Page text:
Crown Office investigating more than 3,400 care home deaths linked to COVID
The Crown Office is probing at least 3,400 Scottish care home deaths linked to coronavirus.
Details of the investigations, released to BBC Scotland under freedom of information legislation, comes as prosecutors determine whether the deaths should be the subject of a fatal accident inquiry or prosecution.
It's the first time that details of the number of deaths linked to coronavirus in each care home in Scotland has been released.
Perhaps unsurprisingly, the data shows that the worst affected homes were the in parts of the country with the highest transmission rates of the virus.
The Crown Office's COVID-19 Deaths Investigation Team (CDIT) is considering 3,202 reports of confirmed and presumed COVID deaths as of 8 April.
For further 198 care homes, the data shows between one and five COVID deaths have been recorded but the exact number has not been revealed for confidentiality reasons.
In the early days of the pandemic, more than 1,300 elderly people were moved from hospitals to care homes as ministers and health bosses, worried about hospitals being overrun, discharged fit patients to free up beds.
However, the lack of a testing regime has been blamed for seeding the virus in care homes.
Earlier this month, the outgoing health secretary Jeane Freeman admitted this had been a mistake.
She told the BBC: “We didn’t take the right precautions to make sure that older people leaving hospital going into care homes were as safe as they could be and that was a mistake.”
She said: “I think our failures were not understanding the social care sector well enough so we didn’t respond quickly enough to what was needed in our care homes but also in social care in the community.”
Asked where the government went wrong, Freeman added: “We wanted people who didn’t need to stay in hospital any longer - because they’d been treated and they were clinically well - to be discharged as quickly as possible, so we freed up those beds for COVID patients.
“Remember, the early predictions about the number of people going into hospital were terrifying actually.
“But we didn’t take the right precautions to make sure that older people leaving hospital going into care homes were as safe as they could be and that was a mistake.
“Now, I might argue we couldn’t do anything other than we did and all the rest of it, but it still created a real problem for those older people and for the others who lived in care homes and for the staff who worked in care homes.”
Jackie Baillie, Scottish Labour’s deputy leader, said those responsible for the tragedy “must be held to account.”
She said: “This damning report has revealed the appalling damage done by the virus in Scotland’s care homes, and our thoughts are with all those who have lost a loved one.
“The SNP catastrophically failed to keep our care homes safe and thousands of people have now paid the price of their decision.
“It is unacceptable and offensive for the First Minister to claim that there was no alternative to the actions of her government. She was health secretary when C.Diff raged through hospital wards and care homes so she should have known what would happen. We also know that several pandemic planning exercises went unheeded.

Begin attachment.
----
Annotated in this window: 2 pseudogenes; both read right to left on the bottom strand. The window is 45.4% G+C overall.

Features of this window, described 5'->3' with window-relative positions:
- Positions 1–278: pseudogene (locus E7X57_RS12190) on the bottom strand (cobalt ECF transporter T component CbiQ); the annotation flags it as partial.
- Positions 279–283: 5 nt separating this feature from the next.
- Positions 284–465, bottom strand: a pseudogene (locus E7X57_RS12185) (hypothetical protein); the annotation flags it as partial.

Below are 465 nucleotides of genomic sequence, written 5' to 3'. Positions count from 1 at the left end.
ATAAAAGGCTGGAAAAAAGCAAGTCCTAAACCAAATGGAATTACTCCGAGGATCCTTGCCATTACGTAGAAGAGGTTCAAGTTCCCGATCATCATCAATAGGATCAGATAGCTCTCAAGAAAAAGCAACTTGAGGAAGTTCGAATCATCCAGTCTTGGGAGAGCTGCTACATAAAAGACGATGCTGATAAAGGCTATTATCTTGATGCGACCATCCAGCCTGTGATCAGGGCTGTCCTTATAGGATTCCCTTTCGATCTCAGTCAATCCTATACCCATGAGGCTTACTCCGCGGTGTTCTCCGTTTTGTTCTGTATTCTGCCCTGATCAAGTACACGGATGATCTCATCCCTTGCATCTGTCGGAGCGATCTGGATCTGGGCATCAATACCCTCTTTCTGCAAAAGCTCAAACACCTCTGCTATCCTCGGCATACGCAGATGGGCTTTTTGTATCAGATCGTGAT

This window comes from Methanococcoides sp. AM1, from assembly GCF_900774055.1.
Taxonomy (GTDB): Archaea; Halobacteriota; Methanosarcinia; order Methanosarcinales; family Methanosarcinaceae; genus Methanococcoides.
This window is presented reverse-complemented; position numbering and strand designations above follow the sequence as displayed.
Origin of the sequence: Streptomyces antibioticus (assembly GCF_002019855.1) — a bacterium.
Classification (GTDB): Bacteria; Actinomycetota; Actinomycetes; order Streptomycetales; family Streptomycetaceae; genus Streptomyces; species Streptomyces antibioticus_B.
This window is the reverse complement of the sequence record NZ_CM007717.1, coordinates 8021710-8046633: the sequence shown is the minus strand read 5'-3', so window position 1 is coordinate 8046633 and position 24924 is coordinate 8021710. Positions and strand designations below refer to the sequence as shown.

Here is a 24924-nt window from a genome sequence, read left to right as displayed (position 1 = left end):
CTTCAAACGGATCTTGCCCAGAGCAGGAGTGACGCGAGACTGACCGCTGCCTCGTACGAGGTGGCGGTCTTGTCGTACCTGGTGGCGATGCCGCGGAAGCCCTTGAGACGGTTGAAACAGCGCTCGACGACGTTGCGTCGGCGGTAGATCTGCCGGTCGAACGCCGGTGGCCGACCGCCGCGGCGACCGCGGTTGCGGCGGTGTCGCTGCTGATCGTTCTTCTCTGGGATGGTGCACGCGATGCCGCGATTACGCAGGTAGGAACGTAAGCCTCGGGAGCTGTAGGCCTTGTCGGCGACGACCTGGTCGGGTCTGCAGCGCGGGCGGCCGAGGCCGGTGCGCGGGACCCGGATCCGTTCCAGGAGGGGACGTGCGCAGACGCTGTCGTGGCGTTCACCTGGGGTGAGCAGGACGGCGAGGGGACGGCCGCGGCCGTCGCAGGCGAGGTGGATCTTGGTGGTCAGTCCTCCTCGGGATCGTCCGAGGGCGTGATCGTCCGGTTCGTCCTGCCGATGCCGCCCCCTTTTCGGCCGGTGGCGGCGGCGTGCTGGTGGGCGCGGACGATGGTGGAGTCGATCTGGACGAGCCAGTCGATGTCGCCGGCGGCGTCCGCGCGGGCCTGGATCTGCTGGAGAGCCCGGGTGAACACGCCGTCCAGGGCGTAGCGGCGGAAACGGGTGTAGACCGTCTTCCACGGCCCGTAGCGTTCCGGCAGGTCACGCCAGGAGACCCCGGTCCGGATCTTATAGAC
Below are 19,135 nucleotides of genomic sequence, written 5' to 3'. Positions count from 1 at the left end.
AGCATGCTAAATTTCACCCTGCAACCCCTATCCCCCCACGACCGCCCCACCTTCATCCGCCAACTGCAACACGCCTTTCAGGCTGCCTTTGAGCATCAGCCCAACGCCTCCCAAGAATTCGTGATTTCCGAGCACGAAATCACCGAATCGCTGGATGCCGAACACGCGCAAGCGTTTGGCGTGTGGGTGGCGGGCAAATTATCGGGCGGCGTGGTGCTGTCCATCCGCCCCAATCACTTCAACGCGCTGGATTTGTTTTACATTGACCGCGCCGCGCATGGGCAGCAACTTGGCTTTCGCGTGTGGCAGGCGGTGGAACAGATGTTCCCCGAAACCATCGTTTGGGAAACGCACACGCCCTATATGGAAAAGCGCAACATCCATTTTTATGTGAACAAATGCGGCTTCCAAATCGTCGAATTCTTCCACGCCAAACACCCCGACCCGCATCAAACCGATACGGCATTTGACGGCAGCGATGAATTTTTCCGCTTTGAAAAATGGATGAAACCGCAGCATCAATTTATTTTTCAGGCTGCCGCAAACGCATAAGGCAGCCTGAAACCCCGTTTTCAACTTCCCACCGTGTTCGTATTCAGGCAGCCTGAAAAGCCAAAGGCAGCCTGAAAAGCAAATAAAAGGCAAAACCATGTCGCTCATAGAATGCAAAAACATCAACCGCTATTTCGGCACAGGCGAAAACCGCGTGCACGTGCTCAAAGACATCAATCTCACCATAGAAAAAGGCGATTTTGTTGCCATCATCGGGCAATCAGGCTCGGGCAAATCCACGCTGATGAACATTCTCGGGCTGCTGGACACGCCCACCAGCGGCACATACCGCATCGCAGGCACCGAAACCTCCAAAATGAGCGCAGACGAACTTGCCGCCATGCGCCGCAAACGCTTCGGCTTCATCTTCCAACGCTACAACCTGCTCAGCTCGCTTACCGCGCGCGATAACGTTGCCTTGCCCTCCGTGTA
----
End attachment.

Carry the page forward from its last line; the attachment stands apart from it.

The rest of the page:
“At too many times in this crisis, the First Minister has had her eye off the ball.
“This tragedy must never be repeated and those responsible for it must be held to account.”
Scottish Liberal Democrat leader Willie Rennie said: "This will be the first time that many families learn the full extent of what happened in the homes of loved ones. When I hear about the number of people who died in care homes I think of the devastated families across the country.
“I warned at the time about the danger of admitting untested residents into care homes but the government insisted it was doing the right thing.
"Care homes were missed out of pandemic exercise planning, received more than 3000 untested patients from hospital and then had to listen to the First Minister claim there was no statistical evidence this led to outbreaks.
"The repercussions of the failure to protect care homes and their residents are still being felt. Visting is extremely limited, and many family members still can't see their loved one.
"Families need the ongoing inquiry to provide answers and the next government must establish the public inquiry into the handling of the pandemic."
A spokesman for Scottish Care said: "We have heard in recent days acknowledgement that 'mistakes' were made in ensuring that care homes were as ready as they could be to receive the hundreds of people who were discharged from NHS hospitals.
"We very much regret that insufficient attention was given to the needs of the care sector when compared to the preparation given to and focus upon the NHS.
"Social care as a whole was let down in the early stages of the pandemic, not least by the failures to introduce testing of staff and residents earlier."
A Scottish Government spokesperson said the Crown Office data was "consistent with the findings" of a Public Health Scotland report which "did not find statistical evidence that hospital discharges of any kind were associated with care home outbreaks".
They added: "We mourn every death from COVID and express our sympathy for all those who have lost loved ones, and for the distress and grief experienced by individuals and their families.
"As the First Minister and health secretary have previously said the Scottish government will continue to learn lessons from the COVID-pandemic and, subject to the outcome of the election, intends to have a full public inquiry which considers all aspects of how the pandemic has been handled, including the impact on care homes and their residents."